Monday, August 3, 2015

Seeing Crows in a Different Light

The photographs taken in the blog a few days ago called "The Good Light," were taken at this same location. There are two small ramps the landowners use for launching boats. The light was nice, but there wasn't anything going on.

Then, a couple of American Crows showed up to enliven things. Crows almost always travel in a family unit. You may only see one, but it is a sure bet the rest are scattered out over the nearby area working as a team to find food that can be shared by the flock. A flock of crows is called a "murder" and I'll bet you can guess why.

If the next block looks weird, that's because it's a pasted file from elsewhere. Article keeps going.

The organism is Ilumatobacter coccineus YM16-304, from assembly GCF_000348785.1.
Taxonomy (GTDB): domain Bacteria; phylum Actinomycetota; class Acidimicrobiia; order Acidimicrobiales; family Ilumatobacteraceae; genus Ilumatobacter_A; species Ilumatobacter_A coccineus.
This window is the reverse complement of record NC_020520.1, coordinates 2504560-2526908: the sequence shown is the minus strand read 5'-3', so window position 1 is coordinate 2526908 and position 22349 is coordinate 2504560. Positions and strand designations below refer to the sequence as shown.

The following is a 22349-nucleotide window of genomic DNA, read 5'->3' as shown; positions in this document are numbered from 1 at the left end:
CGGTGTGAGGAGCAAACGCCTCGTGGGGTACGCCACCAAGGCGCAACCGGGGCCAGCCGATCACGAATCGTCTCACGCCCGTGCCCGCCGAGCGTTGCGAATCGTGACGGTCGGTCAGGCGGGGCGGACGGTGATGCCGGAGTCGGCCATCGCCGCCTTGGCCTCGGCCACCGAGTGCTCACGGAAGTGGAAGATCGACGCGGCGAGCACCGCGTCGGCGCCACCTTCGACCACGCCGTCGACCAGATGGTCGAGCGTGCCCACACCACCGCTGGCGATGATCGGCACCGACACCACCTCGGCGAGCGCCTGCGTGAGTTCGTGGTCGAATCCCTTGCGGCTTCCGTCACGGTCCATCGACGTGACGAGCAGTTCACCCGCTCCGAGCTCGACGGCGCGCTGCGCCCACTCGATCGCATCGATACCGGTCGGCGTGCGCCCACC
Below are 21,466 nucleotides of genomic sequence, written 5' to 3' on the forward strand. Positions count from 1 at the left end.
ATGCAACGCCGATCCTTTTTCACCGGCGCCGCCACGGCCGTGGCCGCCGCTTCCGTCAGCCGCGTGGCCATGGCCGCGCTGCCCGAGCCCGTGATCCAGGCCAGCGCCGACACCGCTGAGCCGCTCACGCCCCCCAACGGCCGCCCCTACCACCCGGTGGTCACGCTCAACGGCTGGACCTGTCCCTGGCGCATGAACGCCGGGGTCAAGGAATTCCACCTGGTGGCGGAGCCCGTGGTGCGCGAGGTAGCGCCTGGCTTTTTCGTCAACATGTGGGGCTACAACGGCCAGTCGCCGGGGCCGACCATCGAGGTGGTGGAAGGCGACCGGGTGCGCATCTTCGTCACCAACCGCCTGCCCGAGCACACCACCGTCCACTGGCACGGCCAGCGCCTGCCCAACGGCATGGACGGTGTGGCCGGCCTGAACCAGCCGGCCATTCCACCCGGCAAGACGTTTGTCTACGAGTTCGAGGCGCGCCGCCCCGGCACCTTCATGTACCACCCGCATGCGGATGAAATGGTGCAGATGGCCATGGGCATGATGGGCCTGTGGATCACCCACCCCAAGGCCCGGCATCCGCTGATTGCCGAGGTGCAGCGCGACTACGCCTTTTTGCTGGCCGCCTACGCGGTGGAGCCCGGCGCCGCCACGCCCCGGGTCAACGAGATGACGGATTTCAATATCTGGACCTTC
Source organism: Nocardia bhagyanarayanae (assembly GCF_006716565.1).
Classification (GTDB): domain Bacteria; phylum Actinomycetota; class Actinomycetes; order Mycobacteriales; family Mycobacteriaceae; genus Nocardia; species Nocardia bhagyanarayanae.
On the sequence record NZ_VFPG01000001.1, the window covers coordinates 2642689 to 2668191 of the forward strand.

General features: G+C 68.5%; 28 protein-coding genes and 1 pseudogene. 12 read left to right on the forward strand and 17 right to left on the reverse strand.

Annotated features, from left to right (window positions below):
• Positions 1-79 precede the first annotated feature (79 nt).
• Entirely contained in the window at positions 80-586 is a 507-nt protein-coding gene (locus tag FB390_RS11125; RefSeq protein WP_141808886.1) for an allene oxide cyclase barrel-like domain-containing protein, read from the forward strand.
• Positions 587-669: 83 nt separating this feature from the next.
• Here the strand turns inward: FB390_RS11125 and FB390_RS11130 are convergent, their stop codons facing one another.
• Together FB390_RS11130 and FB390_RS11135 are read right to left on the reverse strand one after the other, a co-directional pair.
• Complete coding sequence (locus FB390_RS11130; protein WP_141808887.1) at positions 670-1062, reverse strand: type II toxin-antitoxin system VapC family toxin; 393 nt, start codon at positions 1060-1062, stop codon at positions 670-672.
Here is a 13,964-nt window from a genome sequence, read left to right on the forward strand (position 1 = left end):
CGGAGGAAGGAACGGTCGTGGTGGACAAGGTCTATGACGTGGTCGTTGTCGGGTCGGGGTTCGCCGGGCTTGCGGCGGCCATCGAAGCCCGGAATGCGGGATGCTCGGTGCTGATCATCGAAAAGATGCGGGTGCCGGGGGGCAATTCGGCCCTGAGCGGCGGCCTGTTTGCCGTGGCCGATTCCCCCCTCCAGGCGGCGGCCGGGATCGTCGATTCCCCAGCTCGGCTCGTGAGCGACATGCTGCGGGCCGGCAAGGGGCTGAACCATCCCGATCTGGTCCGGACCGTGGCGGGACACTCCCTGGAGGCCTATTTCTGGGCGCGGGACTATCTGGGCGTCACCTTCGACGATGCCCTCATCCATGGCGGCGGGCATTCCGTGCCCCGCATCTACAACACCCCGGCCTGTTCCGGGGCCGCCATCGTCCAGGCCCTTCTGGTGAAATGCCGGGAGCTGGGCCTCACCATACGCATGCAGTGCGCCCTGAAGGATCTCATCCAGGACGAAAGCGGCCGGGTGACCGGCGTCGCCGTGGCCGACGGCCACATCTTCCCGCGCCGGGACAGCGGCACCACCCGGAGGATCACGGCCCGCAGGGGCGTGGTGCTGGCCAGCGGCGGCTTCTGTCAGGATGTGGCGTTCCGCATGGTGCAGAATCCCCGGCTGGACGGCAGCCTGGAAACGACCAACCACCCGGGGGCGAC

Despite some of their unseemly character qualities, they are interesting birds to watch. I couldn't determine what had caught their interest in the water below this log, but they spent a good deal of time there. Murders are usually related family members which often consist of offspring from previous years.

When the last one flew away, it had something in it's bill. If I had to guess, I would say it was a snail, but I could be wrong. Crows are much more social than many other birds. Siblings from previous years actually participate in bringing food to new nestlings.

Dark birds are difficult to photograph, but crows are about the worse. It can be a real problem trying to coax any detail from their black bodies. That is part of the reason I like this picture so much. I nailed the contrast between the crow and the water. Their level of intelligence also seems to be a cut above most other birds.

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